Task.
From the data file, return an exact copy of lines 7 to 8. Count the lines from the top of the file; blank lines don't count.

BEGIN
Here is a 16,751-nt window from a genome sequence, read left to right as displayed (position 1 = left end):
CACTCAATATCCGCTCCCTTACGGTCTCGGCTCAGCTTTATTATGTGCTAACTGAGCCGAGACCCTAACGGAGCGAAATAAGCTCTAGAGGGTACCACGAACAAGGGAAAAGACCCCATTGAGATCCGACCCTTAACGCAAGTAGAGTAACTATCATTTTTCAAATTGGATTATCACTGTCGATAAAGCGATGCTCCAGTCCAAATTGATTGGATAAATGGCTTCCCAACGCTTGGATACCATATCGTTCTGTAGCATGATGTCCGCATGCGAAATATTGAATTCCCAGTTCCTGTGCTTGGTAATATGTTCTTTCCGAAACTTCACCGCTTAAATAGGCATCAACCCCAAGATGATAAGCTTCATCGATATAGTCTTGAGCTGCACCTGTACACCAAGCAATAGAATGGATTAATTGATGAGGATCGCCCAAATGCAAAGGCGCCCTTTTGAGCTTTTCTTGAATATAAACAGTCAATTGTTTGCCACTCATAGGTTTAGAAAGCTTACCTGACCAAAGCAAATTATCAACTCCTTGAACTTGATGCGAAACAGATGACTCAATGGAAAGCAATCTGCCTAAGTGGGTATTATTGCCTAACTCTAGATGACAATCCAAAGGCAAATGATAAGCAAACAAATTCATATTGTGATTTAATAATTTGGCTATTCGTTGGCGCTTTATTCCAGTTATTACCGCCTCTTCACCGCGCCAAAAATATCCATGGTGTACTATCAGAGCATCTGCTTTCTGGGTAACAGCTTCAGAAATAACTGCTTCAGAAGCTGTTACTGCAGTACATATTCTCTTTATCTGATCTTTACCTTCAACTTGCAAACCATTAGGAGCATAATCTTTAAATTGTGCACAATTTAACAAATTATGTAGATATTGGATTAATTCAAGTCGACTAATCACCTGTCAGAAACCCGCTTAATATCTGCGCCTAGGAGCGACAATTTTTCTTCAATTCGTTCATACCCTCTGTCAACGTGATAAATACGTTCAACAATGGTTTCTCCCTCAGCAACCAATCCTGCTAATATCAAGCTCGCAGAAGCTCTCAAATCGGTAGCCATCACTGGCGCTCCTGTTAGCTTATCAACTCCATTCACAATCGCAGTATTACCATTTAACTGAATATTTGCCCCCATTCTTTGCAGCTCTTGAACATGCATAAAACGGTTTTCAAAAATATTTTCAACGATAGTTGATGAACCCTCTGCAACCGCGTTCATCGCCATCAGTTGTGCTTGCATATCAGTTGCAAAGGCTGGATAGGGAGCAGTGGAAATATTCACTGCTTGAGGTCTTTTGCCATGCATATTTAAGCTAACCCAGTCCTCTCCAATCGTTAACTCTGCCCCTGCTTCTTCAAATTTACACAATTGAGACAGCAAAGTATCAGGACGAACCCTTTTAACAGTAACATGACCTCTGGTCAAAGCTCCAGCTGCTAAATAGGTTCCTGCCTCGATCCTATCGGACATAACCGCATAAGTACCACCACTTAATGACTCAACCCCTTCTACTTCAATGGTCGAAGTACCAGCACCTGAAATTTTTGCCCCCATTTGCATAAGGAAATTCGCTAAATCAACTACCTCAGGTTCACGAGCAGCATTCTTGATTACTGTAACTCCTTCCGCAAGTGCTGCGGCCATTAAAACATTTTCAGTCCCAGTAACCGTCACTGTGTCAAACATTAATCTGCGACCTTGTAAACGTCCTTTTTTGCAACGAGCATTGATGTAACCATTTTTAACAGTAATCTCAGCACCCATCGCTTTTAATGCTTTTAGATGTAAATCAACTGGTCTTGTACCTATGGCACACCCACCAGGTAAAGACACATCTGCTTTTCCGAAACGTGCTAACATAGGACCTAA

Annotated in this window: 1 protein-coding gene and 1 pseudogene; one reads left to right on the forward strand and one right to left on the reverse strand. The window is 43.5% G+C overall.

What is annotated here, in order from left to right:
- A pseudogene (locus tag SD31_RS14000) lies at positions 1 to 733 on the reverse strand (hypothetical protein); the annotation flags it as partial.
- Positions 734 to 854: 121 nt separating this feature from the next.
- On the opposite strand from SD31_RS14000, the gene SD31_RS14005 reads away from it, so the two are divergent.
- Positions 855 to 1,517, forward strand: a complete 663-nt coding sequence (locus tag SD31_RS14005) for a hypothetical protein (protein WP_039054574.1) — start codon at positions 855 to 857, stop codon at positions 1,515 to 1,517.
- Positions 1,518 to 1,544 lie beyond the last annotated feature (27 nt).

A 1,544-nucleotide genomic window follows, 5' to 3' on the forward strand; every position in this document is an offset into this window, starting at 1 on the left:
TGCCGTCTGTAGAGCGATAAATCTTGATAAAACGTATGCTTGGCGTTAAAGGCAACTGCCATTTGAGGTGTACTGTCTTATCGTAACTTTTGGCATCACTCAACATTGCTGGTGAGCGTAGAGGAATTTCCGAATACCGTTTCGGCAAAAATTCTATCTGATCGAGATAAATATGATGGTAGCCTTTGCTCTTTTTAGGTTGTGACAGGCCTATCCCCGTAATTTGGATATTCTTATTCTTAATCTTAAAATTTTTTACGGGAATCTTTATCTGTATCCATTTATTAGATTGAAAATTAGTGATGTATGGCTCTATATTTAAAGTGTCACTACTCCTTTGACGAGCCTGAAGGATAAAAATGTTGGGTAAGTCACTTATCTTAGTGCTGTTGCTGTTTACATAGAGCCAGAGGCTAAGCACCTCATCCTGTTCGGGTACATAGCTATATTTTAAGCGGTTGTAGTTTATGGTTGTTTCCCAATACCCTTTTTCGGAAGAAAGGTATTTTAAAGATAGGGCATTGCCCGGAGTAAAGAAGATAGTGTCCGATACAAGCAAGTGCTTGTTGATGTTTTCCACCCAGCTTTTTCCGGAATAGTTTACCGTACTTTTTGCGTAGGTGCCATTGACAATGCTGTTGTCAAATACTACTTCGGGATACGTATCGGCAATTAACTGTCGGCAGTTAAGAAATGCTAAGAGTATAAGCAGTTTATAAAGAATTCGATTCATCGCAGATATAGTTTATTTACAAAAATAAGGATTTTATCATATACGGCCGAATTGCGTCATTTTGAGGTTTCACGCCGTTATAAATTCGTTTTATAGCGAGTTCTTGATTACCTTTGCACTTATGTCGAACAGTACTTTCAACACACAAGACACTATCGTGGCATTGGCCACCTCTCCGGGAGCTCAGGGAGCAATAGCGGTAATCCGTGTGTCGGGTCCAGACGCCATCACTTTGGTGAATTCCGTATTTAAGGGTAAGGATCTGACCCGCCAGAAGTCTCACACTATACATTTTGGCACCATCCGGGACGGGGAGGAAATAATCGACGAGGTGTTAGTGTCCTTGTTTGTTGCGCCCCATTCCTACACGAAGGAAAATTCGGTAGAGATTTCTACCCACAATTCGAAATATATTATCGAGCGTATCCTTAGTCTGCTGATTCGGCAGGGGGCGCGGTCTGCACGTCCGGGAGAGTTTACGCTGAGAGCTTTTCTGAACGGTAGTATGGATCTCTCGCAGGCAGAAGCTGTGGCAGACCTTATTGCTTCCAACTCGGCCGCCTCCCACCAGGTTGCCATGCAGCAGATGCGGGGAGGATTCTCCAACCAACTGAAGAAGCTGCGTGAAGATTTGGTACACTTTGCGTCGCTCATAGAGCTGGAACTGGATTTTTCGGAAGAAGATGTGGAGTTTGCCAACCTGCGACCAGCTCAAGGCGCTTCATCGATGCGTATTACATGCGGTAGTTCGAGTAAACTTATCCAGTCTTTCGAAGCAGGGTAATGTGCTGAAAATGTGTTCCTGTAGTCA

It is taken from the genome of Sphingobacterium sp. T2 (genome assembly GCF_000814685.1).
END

- On the opposite strand from SD31_RS14000, the gene SD31_RS14005 reads away from it, so the two are divergent.
- Positions 855 to 1,517, forward strand: a complete 663-nt coding sequence (locus tag SD31_RS14005) for a hypothetical protein (protein WP_039054574.1) — start codon at positions 855 to 857, stop codon at positions 1,515 to 1,517.